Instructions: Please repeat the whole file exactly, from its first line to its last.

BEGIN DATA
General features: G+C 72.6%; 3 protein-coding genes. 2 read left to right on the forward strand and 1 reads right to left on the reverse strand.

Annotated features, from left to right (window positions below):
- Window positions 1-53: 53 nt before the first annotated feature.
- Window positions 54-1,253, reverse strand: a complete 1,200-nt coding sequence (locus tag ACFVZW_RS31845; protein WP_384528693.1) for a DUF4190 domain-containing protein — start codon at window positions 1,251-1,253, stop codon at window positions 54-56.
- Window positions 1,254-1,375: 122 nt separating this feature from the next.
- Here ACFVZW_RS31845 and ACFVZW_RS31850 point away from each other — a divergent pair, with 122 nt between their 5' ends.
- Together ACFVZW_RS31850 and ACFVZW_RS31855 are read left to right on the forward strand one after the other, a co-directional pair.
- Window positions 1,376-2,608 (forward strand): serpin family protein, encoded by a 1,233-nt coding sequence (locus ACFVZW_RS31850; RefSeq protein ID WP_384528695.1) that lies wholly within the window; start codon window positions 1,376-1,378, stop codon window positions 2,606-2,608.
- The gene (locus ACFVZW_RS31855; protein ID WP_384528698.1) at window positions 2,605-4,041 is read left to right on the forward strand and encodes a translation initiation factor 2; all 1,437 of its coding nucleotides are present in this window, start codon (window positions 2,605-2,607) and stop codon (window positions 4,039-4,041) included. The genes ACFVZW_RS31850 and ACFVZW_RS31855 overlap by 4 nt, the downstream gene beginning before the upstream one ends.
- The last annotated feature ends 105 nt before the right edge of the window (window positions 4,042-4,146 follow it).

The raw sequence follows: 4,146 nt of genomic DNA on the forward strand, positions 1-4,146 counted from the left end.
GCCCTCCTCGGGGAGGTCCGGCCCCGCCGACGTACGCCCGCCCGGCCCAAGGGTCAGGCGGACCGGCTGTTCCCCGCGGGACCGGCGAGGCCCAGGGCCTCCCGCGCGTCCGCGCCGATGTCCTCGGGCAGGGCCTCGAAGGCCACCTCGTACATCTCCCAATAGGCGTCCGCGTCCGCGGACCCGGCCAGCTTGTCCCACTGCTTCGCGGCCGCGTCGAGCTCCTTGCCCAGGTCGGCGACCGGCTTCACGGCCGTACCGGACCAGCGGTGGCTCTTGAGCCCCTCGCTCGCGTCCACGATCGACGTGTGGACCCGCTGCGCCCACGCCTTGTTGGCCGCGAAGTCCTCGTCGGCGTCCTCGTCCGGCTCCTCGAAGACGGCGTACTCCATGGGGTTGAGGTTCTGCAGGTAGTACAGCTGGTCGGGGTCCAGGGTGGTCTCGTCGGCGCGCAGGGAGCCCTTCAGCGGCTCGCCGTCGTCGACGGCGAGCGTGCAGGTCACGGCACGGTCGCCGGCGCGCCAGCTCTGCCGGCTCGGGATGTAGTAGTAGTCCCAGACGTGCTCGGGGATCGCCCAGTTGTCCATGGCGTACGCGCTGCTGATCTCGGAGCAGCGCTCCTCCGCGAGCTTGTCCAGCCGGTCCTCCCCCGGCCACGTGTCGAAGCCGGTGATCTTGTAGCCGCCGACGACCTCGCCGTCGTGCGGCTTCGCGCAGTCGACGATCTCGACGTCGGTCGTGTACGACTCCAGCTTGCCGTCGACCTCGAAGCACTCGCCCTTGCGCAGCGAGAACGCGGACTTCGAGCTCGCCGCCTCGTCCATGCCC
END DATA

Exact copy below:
General features: G+C 72.6%; 3 protein-coding genes. 2 read left to right on the forward strand and 1 reads right to left on the reverse strand.

Annotated features, from left to right (window positions below):
- Window positions 1-53: 53 nt before the first annotated feature.
- Window positions 54-1,253, reverse strand: a complete 1,200-nt coding sequence (locus tag ACFVZW_RS31845; protein WP_384528693.1) for a DUF4190 domain-containing protein — start codon at window positions 1,251-1,253, stop codon at window positions 54-56.
- Window positions 1,254-1,375: 122 nt separating this feature from the next.
- Here ACFVZW_RS31845 and ACFVZW_RS31850 point away from each other — a divergent pair, with 122 nt between their 5' ends.
- Together ACFVZW_RS31850 and ACFVZW_RS31855 are read left to right on the forward strand one after the other, a co-directional pair.
- Window positions 1,376-2,608 (forward strand): serpin family protein, encoded by a 1,233-nt coding sequence (locus ACFVZW_RS31850; RefSeq protein ID WP_384528695.1) that lies wholly within the window; start codon window positions 1,376-1,378, stop codon window positions 2,606-2,608.
- The gene (locus ACFVZW_RS31855; protein ID WP_384528698.1) at window positions 2,605-4,041 is read left to right on the forward strand and encodes a translation initiation factor 2; all 1,437 of its coding nucleotides are present in this window, start codon (window positions 2,605-2,607) and stop codon (window positions 4,039-4,041) included. The genes ACFVZW_RS31850 and ACFVZW_RS31855 overlap by 4 nt, the downstream gene beginning before the upstream one ends.
- The last annotated feature ends 105 nt before the right edge of the window (window positions 4,042-4,146 follow it).

The raw sequence follows: 4,146 nt of genomic DNA on the forward strand, positions 1-4,146 counted from the left end.
GCCCTCCTCGGGGAGGTCCGGCCCCGCCGACGTACGCCCGCCCGGCCCAAGGGTCAGGCGGACCGGCTGTTCCCCGCGGGACCGGCGAGGCCCAGGGCCTCCCGCGCGTCCGCGCCGATGTCCTCGGGCAGGGCCTCGAAGGCCACCTCGTACATCTCCCAATAGGCGTCCGCGTCCGCGGACCCGGCCAGCTTGTCCCACTGCTTCGCGGCCGCGTCGAGCTCCTTGCCCAGGTCGGCGACCGGCTTCACGGCCGTACCGGACCAGCGGTGGCTCTTGAGCCCCTCGCTCGCGTCCACGATCGACGTGTGGACCCGCTGCGCCCACGCCTTGTTGGCCGCGAAGTCCTCGTCGGCGTCCTCGTCCGGCTCCTCGAAGACGGCGTACTCCATGGGGTTGAGGTTCTGCAGGTAGTACAGCTGGTCGGGGTCCAGGGTGGTCTCGTCGGCGCGCAGGGAGCCCTTCAGCGGCTCGCCGTCGTCGACGGCGAGCGTGCAGGTCACGGCACGGTCGCCGGCGCGCCAGCTCTGCCGGCTCGGGATGTAGTAGTAGTCCCAGACGTGCTCGGGGATCGCCCAGTTGTCCATGGCGTACGCGCTGCTGATCTCGGAGCAGCGCTCCTCCGCGAGCTTGTCCAGCCGGTCCTCCCCCGGCCACGTGTCGAAGCCGGTGATCTTGTAGCCGCCGACGACCTCGCCGTCGTGCGGCTTCGCGCAGTCGACGATCTCGACGTCGGTCGTGTACGACTCCAGCTTGCCGTCGACCTCGAAGCACTCGCCCTTGCGCAGCGAGAACGCGGACTTCGAGCTCGCCGCCTCGTCCATGCCC